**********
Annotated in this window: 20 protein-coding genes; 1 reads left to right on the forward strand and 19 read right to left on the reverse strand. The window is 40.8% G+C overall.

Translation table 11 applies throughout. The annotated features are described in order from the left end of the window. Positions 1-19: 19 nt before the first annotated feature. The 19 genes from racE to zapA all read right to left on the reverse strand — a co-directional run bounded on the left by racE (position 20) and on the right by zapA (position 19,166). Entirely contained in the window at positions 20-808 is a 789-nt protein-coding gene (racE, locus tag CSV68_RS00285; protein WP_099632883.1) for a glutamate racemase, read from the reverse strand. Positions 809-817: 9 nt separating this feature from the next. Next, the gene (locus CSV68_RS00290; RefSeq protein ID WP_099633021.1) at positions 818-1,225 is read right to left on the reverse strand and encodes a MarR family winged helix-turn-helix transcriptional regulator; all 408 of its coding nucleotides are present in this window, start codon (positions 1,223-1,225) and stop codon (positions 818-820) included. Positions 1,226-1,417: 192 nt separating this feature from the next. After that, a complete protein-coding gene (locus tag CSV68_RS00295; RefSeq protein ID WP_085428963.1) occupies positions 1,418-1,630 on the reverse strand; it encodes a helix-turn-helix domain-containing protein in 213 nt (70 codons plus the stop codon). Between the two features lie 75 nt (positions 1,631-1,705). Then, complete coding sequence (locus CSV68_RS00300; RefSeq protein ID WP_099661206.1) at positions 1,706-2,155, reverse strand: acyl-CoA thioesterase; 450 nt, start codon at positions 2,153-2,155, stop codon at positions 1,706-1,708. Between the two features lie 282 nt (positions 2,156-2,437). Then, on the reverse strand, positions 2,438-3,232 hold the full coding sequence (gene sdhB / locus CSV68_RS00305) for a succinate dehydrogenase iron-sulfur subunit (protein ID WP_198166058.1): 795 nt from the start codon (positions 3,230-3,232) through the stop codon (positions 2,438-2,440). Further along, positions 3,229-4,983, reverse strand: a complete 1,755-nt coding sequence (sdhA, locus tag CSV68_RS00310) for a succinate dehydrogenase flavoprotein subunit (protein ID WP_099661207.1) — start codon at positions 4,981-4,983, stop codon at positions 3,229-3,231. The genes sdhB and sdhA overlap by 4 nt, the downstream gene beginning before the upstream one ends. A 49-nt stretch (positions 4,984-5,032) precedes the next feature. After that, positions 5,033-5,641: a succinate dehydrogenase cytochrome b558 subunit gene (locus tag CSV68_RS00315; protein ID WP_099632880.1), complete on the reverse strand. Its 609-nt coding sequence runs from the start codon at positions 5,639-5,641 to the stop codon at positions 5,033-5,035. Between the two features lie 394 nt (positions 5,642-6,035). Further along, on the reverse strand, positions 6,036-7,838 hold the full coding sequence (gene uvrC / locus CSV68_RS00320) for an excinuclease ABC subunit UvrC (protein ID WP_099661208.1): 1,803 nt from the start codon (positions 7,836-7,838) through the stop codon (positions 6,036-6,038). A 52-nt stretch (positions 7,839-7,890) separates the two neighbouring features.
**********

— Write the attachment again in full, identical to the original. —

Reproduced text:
Annotated in this window: 20 protein-coding genes; 1 reads left to right on the forward strand and 19 read right to left on the reverse strand. The window is 40.8% G+C overall.

Translation table 11 applies throughout. The annotated features are described in order from the left end of the window. Positions 1-19: 19 nt before the first annotated feature. The 19 genes from racE to zapA all read right to left on the reverse strand — a co-directional run bounded on the left by racE (position 20) and on the right by zapA (position 19,166). Entirely contained in the window at positions 20-808 is a 789-nt protein-coding gene (racE, locus tag CSV68_RS00285; protein WP_099632883.1) for a glutamate racemase, read from the reverse strand. Positions 809-817: 9 nt separating this feature from the next. Next, the gene (locus CSV68_RS00290; RefSeq protein ID WP_099633021.1) at positions 818-1,225 is read right to left on the reverse strand and encodes a MarR family winged helix-turn-helix transcriptional regulator; all 408 of its coding nucleotides are present in this window, start codon (positions 1,223-1,225) and stop codon (positions 818-820) included. Positions 1,226-1,417: 192 nt separating this feature from the next. After that, a complete protein-coding gene (locus tag CSV68_RS00295; RefSeq protein ID WP_085428963.1) occupies positions 1,418-1,630 on the reverse strand; it encodes a helix-turn-helix domain-containing protein in 213 nt (70 codons plus the stop codon). Between the two features lie 75 nt (positions 1,631-1,705). Then, complete coding sequence (locus CSV68_RS00300; RefSeq protein ID WP_099661206.1) at positions 1,706-2,155, reverse strand: acyl-CoA thioesterase; 450 nt, start codon at positions 2,153-2,155, stop codon at positions 1,706-1,708. Between the two features lie 282 nt (positions 2,156-2,437). Then, on the reverse strand, positions 2,438-3,232 hold the full coding sequence (gene sdhB / locus CSV68_RS00305) for a succinate dehydrogenase iron-sulfur subunit (protein ID WP_198166058.1): 795 nt from the start codon (positions 3,230-3,232) through the stop codon (positions 2,438-2,440). Further along, positions 3,229-4,983, reverse strand: a complete 1,755-nt coding sequence (sdhA, locus tag CSV68_RS00310) for a succinate dehydrogenase flavoprotein subunit (protein ID WP_099661207.1) — start codon at positions 4,981-4,983, stop codon at positions 3,229-3,231. The genes sdhB and sdhA overlap by 4 nt, the downstream gene beginning before the upstream one ends. A 49-nt stretch (positions 4,984-5,032) precedes the next feature. After that, positions 5,033-5,641: a succinate dehydrogenase cytochrome b558 subunit gene (locus tag CSV68_RS00315; protein ID WP_099632880.1), complete on the reverse strand. Its 609-nt coding sequence runs from the start codon at positions 5,639-5,641 to the stop codon at positions 5,033-5,035. Between the two features lie 394 nt (positions 5,642-6,035). Further along, on the reverse strand, positions 6,036-7,838 hold the full coding sequence (gene uvrC / locus CSV68_RS00320) for an excinuclease ABC subunit UvrC (protein ID WP_099661208.1): 1,803 nt from the start codon (positions 7,836-7,838) through the stop codon (positions 6,036-6,038). A 52-nt stretch (positions 7,839-7,890) separates the two neighbouring features.